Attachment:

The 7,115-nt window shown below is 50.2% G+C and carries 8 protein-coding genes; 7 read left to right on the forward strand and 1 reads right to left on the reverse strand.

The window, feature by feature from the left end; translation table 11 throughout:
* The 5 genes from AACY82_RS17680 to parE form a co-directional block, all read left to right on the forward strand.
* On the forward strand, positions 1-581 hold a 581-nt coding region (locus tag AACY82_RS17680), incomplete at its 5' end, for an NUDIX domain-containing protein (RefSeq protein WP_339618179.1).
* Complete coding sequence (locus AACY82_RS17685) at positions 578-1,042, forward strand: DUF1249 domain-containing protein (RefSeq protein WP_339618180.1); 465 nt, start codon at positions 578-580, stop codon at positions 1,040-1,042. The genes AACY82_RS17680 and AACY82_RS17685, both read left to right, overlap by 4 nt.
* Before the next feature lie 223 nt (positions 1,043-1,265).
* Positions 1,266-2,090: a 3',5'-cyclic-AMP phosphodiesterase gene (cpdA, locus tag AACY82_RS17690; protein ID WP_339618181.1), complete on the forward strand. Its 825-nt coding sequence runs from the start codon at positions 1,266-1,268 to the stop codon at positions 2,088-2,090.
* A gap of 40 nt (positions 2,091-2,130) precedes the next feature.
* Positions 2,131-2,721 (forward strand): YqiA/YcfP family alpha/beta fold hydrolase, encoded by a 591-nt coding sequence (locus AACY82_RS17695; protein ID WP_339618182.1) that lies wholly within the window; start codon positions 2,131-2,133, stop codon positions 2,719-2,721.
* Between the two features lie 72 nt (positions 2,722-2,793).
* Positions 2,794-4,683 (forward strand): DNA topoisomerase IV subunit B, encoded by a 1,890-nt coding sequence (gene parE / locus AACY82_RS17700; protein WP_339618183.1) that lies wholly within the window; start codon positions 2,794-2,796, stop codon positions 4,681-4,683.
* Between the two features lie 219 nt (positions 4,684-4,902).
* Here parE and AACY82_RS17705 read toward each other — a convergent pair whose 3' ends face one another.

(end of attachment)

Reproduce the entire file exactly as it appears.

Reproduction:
The 7,115-nt window shown below is 50.2% G+C and carries 8 protein-coding genes; 7 read left to right on the forward strand and 1 reads right to left on the reverse strand.

The window, feature by feature from the left end; translation table 11 throughout:
* The 5 genes from AACY82_RS17680 to parE form a co-directional block, all read left to right on the forward strand.
* On the forward strand, positions 1-581 hold a 581-nt coding region (locus tag AACY82_RS17680), incomplete at its 5' end, for an NUDIX domain-containing protein (RefSeq protein WP_339618179.1).
* Complete coding sequence (locus AACY82_RS17685) at positions 578-1,042, forward strand: DUF1249 domain-containing protein (RefSeq protein WP_339618180.1); 465 nt, start codon at positions 578-580, stop codon at positions 1,040-1,042. The genes AACY82_RS17680 and AACY82_RS17685, both read left to right, overlap by 4 nt.
* Before the next feature lie 223 nt (positions 1,043-1,265).
* Positions 1,266-2,090: a 3',5'-cyclic-AMP phosphodiesterase gene (cpdA, locus tag AACY82_RS17690; protein ID WP_339618181.1), complete on the forward strand. Its 825-nt coding sequence runs from the start codon at positions 1,266-1,268 to the stop codon at positions 2,088-2,090.
* A gap of 40 nt (positions 2,091-2,130) precedes the next feature.
* Positions 2,131-2,721 (forward strand): YqiA/YcfP family alpha/beta fold hydrolase, encoded by a 591-nt coding sequence (locus AACY82_RS17695; protein ID WP_339618182.1) that lies wholly within the window; start codon positions 2,131-2,133, stop codon positions 2,719-2,721.
* Between the two features lie 72 nt (positions 2,722-2,793).
* Positions 2,794-4,683 (forward strand): DNA topoisomerase IV subunit B, encoded by a 1,890-nt coding sequence (gene parE / locus AACY82_RS17700; protein WP_339618183.1) that lies wholly within the window; start codon positions 2,794-2,796, stop codon positions 4,681-4,683.
* Between the two features lie 219 nt (positions 4,684-4,902).
* Here parE and AACY82_RS17705 read toward each other — a convergent pair whose 3' ends face one another.